What if you could save yourself hundreds of pounds a year by only paying for what you ACTUALLY need in your business?
What if you were no longer distracted by the latest tech because you weren't sure you needed it?
How much money could you ADD to your profit margins?
How much more money could you pay yourself?
The first thing that I do in ANY business that works with me is run a business audit.
Because there are some tools and systems that are ESSENTIAL for every business- no matter what size and income level. Everything else is just 'nice to have'.
So, in the first of a series of posts about the tools that I recommend, we are starting with the CORE. The ones that keep your business ticking over.
1. A Project Management tool
Project management tools ARE NOT a place for to-do lists. If you want somewhere to keep your to-do list, try Google Keep. This is a workspace for you to manage every aspect of your business (mine runs my whole life!) Once broken down into the key areas, you can break down your daily, weekly, monthly tasks etc so that you know what to do when. It is taking it out of your head and putting it on paper.
There are plenty of tools out there. Asana, Basecamp, ClickUp, Trello and Teamwork are amongst the most popular. I have used all of these with clients and my favourite is ClickUp, for the following reasons. I love the flexibility of having my work in both lists and boards form. Prior to ClickUp, I used Asana for my main management and Trello boards for my social media.
I also find Trello quite tricky for launching, as I like launch plans to be incredibly thorough (think tasks, subtasks, possible sub-tasks from that).
So ClickUp made my life easier. I have the paid version, which is minimal amounts for the year, which gives me access to goal trackers and creating my own main dashboard. I also like its white background- it feels 'clean' to me in comparison to other tools.
Whichever tool you use, I highly recommend trying them all for free and making your decision based on what suits your way of working.
For more info on ClickUp follow this: http://bit.ly/clickuplink
2. Customer Relationship Management Tool (CRM)
This one can be a bit tricky, as it depends on what type of business you are.
If you are a small service-based business and likely only deal with small amounts of customers eg: a coach, then I recommend something small, like Dubsado.
If you are a small product-based business then you are going to need something bigger. This is where CRM's often integrate with email software. There are many out there, from Zoho and Hubspot to the giants such as Active Campaign and Infusionsoft.
As a Company of One, I love Dubsado. It does what I need, it links to Xero (my financial tracking) and I can have everything organised to go out with a click of a button. I can even set up a Client portal for each client, making it easy for them to see everything, as well as giving them that VIP feeling. To check out Dubsado follow this: https://www.dubsado.com
They do have a free plan, however, if you do sign up, use this code to get 20% off your first month or year https://www.dubsado.com/?c=rachelaiken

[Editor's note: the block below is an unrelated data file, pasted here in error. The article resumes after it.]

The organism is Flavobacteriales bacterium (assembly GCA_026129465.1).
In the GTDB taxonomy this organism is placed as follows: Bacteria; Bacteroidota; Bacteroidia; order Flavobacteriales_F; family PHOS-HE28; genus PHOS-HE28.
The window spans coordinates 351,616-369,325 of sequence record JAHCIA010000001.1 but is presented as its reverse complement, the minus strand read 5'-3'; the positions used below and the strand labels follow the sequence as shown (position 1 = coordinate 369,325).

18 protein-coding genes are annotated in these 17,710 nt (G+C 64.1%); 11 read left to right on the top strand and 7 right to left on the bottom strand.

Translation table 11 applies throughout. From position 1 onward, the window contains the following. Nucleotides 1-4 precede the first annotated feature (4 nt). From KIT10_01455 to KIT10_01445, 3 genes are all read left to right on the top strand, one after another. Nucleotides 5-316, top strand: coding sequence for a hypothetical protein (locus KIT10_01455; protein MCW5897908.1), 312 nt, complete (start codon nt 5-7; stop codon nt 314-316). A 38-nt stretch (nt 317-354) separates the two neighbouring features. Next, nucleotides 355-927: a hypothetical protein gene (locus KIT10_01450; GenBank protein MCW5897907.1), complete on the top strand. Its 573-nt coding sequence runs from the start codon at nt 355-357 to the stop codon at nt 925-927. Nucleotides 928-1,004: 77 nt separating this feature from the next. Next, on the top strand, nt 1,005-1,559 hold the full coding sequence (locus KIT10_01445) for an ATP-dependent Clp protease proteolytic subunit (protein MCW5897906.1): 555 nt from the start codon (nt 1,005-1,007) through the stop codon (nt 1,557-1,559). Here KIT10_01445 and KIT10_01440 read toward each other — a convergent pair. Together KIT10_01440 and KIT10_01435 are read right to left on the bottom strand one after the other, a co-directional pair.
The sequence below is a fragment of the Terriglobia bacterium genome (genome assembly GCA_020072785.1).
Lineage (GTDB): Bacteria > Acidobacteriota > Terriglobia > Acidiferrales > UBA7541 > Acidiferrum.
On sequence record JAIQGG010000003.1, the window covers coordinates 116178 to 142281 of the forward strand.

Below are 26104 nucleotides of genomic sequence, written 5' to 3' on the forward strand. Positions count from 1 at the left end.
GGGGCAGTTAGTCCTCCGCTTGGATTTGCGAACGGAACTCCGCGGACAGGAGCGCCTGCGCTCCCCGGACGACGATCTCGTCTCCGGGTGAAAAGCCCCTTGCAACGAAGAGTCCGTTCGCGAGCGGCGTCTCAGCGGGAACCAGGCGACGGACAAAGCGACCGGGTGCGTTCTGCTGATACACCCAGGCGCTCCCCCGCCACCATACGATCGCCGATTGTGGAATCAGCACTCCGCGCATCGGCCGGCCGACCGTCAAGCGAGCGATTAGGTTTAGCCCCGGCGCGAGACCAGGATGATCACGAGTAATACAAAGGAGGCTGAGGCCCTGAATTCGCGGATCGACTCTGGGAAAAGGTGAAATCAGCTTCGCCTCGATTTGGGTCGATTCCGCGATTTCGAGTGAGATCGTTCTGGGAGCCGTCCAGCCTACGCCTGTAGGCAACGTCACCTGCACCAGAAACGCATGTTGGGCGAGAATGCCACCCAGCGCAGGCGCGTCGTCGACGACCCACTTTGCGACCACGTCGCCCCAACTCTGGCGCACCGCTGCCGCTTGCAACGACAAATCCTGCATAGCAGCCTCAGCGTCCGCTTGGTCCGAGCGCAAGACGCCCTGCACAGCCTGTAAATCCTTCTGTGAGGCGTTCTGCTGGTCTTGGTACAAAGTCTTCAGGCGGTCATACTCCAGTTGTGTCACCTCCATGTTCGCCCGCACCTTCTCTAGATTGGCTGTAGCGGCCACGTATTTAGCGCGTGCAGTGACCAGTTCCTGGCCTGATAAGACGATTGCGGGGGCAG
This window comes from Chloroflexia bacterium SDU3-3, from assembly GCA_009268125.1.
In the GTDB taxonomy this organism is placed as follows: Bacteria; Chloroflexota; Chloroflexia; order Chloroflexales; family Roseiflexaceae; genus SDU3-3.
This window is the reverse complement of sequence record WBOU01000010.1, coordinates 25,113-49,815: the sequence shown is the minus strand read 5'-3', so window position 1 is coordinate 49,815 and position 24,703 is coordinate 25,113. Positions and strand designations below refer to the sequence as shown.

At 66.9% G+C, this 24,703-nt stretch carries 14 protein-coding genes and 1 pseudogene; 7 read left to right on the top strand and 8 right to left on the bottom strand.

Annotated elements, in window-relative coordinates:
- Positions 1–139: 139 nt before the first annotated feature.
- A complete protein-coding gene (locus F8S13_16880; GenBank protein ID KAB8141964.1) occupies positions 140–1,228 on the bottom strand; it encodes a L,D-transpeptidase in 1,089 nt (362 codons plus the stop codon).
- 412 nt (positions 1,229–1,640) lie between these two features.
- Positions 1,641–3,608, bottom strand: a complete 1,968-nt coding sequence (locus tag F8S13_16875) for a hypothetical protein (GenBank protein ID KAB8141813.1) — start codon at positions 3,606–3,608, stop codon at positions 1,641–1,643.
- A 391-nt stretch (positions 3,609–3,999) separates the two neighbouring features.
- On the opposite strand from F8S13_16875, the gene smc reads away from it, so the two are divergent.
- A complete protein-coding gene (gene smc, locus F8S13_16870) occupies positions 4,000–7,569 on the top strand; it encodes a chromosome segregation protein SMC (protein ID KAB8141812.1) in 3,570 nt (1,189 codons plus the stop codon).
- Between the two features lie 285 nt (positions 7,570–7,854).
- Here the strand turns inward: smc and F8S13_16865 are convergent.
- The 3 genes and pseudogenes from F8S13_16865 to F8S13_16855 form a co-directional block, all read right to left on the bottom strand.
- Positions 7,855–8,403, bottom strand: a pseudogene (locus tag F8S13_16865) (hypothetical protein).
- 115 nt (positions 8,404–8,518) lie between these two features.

3. A Scheduler
When I first started my business, this was the first piece of tech I set up. It has been so useful!
I have tried many as there is usually a free version. The most popular are Calendly and Acuity. Dubsado also has its own native scheduler, however, I had already signed up with Book Like A Boss before using Dubsado. Book Like A Boss are making leaps in its design at the moment. I love how I can have a mixture of appointments and products in the same place, I can have global settings as well as individual time settings for some products and it all links to zoom (my calling platform) and my google calendar, as well as Stripe.
To find out more about Book Like a Boss, follow this: http://bit.ly/Booklikeaboss
4. An Email Scheduler
If you are a service-based company of one and aren't using one of the big CRMs, then you are going to need an email scheduler- so that you can email out to your lovely audience.
There are lots of established email providers who provide free options, including Mailchimp and Mailerlite. Out of the two of these, my preference is Mailerlite- mainly because Mailchimp has reduced the capacity of their free version. Mailerlite is free up to 1,000 on your list.
My new favourite that I have recently moved to is Flodesk. It is still in Beta mode at the moment, and I love it. It uses a drag and drop type builder and there are plenty of templates so you can ensure that your emails look just as good as everything else you send out (and who doesn't like something nice popping into their inbox!) I also love it because it was set up by 2 Women to make emails a little nicer. It is so easy to use and less clunky some of the other options.
It is free for the first days and then it's pricing (at time of writing) is $38 a month. However, if you use this link, you can get it for $19 a month.
And there you have it. I hope this helps you work out some of the essentials. Keep an eye out for the next in the series, where we will be looking at finance tools.
Don't forget to join the Facebook Community if you have any questions.
For further details on the essentials needed in any business, download The Ultimate Business Audit here: http://bit.ly/Ultimateaudit
In the interests of transparency, some of the links featured in this article are affiliate links, meaning I may get a little something for the recommendation, however, I ONLY recommend tools I use in my own business.